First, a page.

Funeral-protest case to test boundaries
WASHINGTON — If you want to find out more about the Westboro Baptist Church of Topeka, Kan., type its name and Google will direct you to the church’s Web site: godhatesfags.com.
A visit to that site today, however, yielded little information about the news from yesterday that will put the church in the national spotlight for the next year: the U.S. Supreme Court agreed to consider a case challenging the church’s decades-long anti-gay protest campaign that has led to hundreds of abrasive protests at funerals of slain U.S. soldiers and at other events.
The high court is usually a defender of offensive speech. As a result, the fact that it took up the case of Snyder v. Phelps could be a signal that it views unwelcome speech in the intensely private setting of funerals — especially military funerals — as “beyond what they are willing to protect,” said University of Kansas School of Law professor Stephen McAllister, who has written about funeral protests and the First Amendment. “It will be an interesting case. The justices might not line up in the way they usually do.”
For example, Justice John Paul Stevens, usually counted as a liberal vote in favor of First Amendment rights, has voted to uphold laws banning flag-burning, another act of expressive conduct widely seen as offensive.
The funeral-protest case, which will be argued in the Court’s next term beginning in the fall, was brought by Albert Snyder, the father of a Marine who died in Iraq in 2006. When Matthew Snyder’s funeral was held in a Catholic Church in Westminster, Md., Westboro pastor Fred Phelps and his followers were picketing nearby with signs that read, “Thank God for Dead Soldiers,” “Semper Fi Fags,” and “God Hates You,” among other messages.
Phelps justifies his protests as a high-impact way of conveying his message that God is punishing the United States for tolerating homosexuality.
But because the protests use such virulent language and take place near funerals, Phelps’ activities have triggered legislation in more than 40 states and the federal government. To varying degrees, the laws seek to limit such protests with regulations specifying when and where such demonstrations can take place in relation to funerals. Some of the laws have been challenged on First Amendment grounds. (For a survey of funeral-protest laws and controversies, see Funeral protests.)
But the case before the high court does not directly involve laws regulating funeral protests. Instead, it focuses on the state tort-law claims that Snyder invoked in suing Phelps, including intentional infliction of emotional distress and invasion of privacy.
Based on those claims, Snyder won a $10 million punitive and compensatory damage award before a federal jury in Maryland — a judgment later cut in half by the trial judge.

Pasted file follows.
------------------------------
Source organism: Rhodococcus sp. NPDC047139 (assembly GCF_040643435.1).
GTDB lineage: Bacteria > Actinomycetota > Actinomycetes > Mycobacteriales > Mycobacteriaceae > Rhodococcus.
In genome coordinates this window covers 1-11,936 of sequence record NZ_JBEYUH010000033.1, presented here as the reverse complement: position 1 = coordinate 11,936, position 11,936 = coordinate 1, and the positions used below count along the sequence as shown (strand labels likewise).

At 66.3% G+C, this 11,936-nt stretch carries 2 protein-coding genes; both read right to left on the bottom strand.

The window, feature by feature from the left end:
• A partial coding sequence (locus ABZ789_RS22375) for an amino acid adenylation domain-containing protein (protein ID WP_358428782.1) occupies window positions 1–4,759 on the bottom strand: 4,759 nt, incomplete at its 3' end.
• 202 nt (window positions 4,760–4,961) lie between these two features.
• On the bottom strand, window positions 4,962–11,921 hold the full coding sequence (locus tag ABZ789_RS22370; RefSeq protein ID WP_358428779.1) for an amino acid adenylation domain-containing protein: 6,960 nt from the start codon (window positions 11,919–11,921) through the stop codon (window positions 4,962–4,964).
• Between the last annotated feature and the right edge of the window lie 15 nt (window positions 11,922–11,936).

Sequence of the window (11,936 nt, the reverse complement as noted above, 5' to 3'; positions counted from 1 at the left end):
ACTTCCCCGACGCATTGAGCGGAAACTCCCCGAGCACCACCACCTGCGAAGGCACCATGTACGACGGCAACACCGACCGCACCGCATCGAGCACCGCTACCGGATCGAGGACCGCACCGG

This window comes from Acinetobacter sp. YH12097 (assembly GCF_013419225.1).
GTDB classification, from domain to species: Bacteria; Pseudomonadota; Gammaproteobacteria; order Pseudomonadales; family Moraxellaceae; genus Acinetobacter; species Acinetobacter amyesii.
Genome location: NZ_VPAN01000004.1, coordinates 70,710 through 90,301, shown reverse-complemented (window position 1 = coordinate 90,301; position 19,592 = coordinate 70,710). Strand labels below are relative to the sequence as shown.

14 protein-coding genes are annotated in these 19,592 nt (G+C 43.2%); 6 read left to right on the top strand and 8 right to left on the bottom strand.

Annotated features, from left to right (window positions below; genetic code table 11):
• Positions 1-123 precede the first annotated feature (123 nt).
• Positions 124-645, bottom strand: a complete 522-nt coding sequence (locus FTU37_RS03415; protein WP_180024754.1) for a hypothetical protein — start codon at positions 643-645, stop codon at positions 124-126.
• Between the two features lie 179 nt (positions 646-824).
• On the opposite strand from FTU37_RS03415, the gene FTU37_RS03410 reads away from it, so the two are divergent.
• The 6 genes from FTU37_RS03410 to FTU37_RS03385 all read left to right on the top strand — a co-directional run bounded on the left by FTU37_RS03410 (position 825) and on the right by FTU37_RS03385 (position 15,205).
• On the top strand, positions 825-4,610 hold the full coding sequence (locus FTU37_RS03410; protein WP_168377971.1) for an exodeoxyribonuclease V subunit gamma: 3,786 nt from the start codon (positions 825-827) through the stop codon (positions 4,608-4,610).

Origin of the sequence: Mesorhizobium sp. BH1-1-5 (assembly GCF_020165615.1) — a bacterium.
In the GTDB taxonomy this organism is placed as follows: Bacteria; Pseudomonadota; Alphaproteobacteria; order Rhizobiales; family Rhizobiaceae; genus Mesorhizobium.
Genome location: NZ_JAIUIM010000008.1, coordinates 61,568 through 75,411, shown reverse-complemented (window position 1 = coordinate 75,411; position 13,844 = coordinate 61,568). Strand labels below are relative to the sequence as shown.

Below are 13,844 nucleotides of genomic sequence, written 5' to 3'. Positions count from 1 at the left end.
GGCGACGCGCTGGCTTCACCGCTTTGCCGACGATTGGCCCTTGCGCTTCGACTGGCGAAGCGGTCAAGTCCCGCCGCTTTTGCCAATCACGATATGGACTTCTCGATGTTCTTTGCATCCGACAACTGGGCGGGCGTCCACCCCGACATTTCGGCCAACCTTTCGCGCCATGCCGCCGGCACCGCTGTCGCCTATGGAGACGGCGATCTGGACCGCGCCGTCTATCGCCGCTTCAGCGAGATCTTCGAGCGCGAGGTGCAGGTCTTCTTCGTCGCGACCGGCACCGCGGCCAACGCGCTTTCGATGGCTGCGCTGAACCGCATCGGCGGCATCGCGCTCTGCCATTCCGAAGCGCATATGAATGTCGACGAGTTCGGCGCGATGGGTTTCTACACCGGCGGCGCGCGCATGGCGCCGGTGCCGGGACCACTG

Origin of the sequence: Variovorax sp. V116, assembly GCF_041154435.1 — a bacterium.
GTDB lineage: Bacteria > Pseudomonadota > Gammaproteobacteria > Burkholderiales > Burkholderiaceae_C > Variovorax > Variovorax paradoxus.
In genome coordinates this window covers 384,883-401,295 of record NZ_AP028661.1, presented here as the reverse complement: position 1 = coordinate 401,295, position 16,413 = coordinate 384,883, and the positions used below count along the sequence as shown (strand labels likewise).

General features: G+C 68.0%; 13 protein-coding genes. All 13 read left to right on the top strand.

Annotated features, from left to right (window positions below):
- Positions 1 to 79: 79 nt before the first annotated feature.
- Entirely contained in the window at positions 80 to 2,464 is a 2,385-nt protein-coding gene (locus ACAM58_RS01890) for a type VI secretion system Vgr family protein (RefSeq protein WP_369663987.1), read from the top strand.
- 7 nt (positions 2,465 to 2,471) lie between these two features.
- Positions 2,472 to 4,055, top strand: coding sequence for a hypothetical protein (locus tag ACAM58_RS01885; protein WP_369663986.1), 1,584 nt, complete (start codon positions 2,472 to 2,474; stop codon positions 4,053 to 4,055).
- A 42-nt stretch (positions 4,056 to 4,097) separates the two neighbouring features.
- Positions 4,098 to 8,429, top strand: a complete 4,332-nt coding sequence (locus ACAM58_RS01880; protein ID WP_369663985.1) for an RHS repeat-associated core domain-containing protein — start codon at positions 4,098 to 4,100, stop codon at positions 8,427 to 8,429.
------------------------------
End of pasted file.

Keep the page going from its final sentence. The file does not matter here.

But on appeal, the 4th U.S. Circuit Court of Appeals threw out the case altogether. Two judges of the 4th Circuit panel, Robert King and Allyson Duncan, found in Snyder v. Phelps that, despite the “distasteful and repugnant nature of the protests, the speech was constitutionally protected.” The third judge, Dennis Shedd, agreed the judgment against Phelps should be reversed, but on grounds other than the First Amendment.
In the petition to the Supreme Court, lawyers for Snyder said the demonstration disrupted the funeral and caused emotional pain to Snyder's family. “Phelps’ activities added insult and injury during a time of grief and mourning,” wrote lawyer Sean Summers behalf of Snyder's father. “Matthew deserved better. A civilized society deserved better.”
On the state tort claim issues, Snyder asks the Court to rule whether its 1988 precedent Hustler v. Falwell applies to litigation between private, rather than public, figures. In the Hustler case, which originated in the same federal circuit that handled the Snyder case, the Supreme Court cited the First Amendment as a limitation on the ability of public figures to invoke intentional infliction of emotional distress as a way of punishing offensive speech. Snyder claims that in its ruling in his case, the 4th Circuit extended the reach of the Hustler case too far.
In addition, Snyder asserts that the 4th Circuit improperly ranked Phelps’ First Amendment claim as more significant than those of the Snyder family. “The 4th Circuit has determined that Phelps’ First Amendment rights are more important than Snyder’s right to exercise his religion or assemble peacefully.”
Phelps’ brief in opposition to granting Supreme Court review rebuts the disruption argument, asserting that the protest took place on a public right of way 1,000 feet away from the widely publicized funeral, and that the family members did not even see the protesters as they arrived. The priest who conducted the funeral testified that the demonstration did not disrupt the ceremony.
Phelps also argued that because the protesters’ speech was religious and covered public matters, it should be protected. “Given the magnitude and gravity of the problems facing this once great nation,” said Margie Phelps an attorney for the church and one of Fred Phelps’ daughters, “nothing could be more important at this hour than the question of how God is dealing with this nation, especially on the battlefield.”